My Shameful Trip Down the Social Media Rabbit Hole

social media

I read a GREAT thing yesterday. It’s from Austin Kleon’s book Steal Like an Artist

“You’re going to see a lot of stupid stuff out there and you’re going to feel like you need to correct it. One time I was up late on my laptop and my wife yelled at me, ‘Quit picking fights on Twitter and go make something.’”

Right on!

I think that resonated with me – or maybe I should say, I think that SLAPPED ME ACROSS THE FACE, because I let the stupid stuff suck me in this weekend. 

It happened twice. 

First on YouTube where I got stuck in the comments section of a video, debating whether a play in an NHL hockey game was illegal or clean. 

That debate took 20 minutes of my life that I’ll never get back. 

Later, I fell into a neighborhood debate on the Nextdoor app about pit bulls. Three dogs were on the loose after attacking a pedestrian.

The woman who posted a message – a warning to be careful if you’re out and about – called the dogs “pit bulls.” 

That triggered the pit bull lovers who said there are many breeds that resemble pit bulls. They said the woman who posted the message was giving pit bulls a bad name. 

The haters shot back: Pit bulls deserve a bad name. 

And the dog fight was on. 

I didn’t weigh in. But I pulled up a ringside seat, and I stuck around until the fight ended – 75 comments and 20 minutes later. 

Meanwhile, I could have been making something meaningful. 

Too bad my wife wasn’t nearby to say, “Quit it!” 

But here’s the thing…

We shouldn’t rely on our partners to check our destructive, time-sucking habits. We can break those habits ourself. 

Last week, I told two clients I was “swamped” as I set deadlines a little further out than I needed to. 

I believed it when I said I was swamped. But I wasn’t thinking, “I need to push this deadline so I can waste time down the social media rabbit hole.” 

When I reached the edge of that rabbit hole, I could have asked, “Do I really want to jump in here? Or should I be working on something important?” 

I forget who said it, but I saw a quote recently:

“If you say you don’t have enough time, check your priorities.”

Remember that the next time you say you’re “swamped.”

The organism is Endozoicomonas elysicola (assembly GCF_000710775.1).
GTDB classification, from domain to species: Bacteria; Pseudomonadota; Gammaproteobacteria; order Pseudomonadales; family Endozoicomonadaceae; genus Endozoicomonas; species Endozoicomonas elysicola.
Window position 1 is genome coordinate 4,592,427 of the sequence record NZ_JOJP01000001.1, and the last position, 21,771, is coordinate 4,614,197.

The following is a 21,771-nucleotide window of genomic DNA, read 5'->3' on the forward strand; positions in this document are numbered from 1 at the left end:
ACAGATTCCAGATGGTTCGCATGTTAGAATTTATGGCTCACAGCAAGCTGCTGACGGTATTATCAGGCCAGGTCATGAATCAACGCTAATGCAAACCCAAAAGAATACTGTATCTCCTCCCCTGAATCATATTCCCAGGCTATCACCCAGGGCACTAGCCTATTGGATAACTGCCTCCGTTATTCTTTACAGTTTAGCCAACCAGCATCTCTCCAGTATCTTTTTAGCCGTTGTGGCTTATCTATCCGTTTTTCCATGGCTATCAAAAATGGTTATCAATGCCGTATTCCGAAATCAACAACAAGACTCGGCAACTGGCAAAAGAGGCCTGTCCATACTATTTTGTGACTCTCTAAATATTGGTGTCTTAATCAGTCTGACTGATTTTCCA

Remember that the next time you stand on the edge of the social media rabbit hole. 

p.s. There’s still time to register for the free workshop I’m hosting tomorrow (Wednesday)

How to Generate
Countless Content Ideas
without Getting Stuck

Wednesday, January 26, 4 p.m. EASTERN, 3 p.m. CENTRAL

The workshop is free, but you have to register in advance…

p.s. I help coaches, consultants, and business leaders discover and deliver powerful stories that captivate prospects and inspire them to act. Whenever you're ready, here are several ways I can help you become a storytelling stand-out so you'll land more clients without pitching and prodding:

1) Connect with me on LinkedIn and Facebook and (if not subscribed already) join our email list.

2) Watch the free, 7-minute Micro-Training: “The 3 Most Important Storytelling Keys to Captivate Prospects and Inspire Them to Act -- Without Pitching and Prodding.”

3) Become a Story Power VIP in the Content Transformation Academy: Master how to discover, assemble, and deliver business-building stories. Weekly masterclasses. Members-only content. One-on-one feedback and consulting sessions. And more… If you'd like to learn more about our VIP program, just reply to this email and put "Story Power VIP" in the subject line. I’ll contact you with more details.

4) Work with me one-on-one: If you’re interested in working directly with me -- to discover, assemble, and deliver powerful, business-building stories -- simply reply to this email and change the subject line to "Private Client." Tell me a little about yourself, your business, and what you'd like to accomplish, and I'll reply to discuss options.

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Tom Ruwitch

Tom Ruwitch is the founder and CEO of Story Power Marketing. For more than 30 years, he has helped businesses grow by delivering powerful stories using a variety of different media.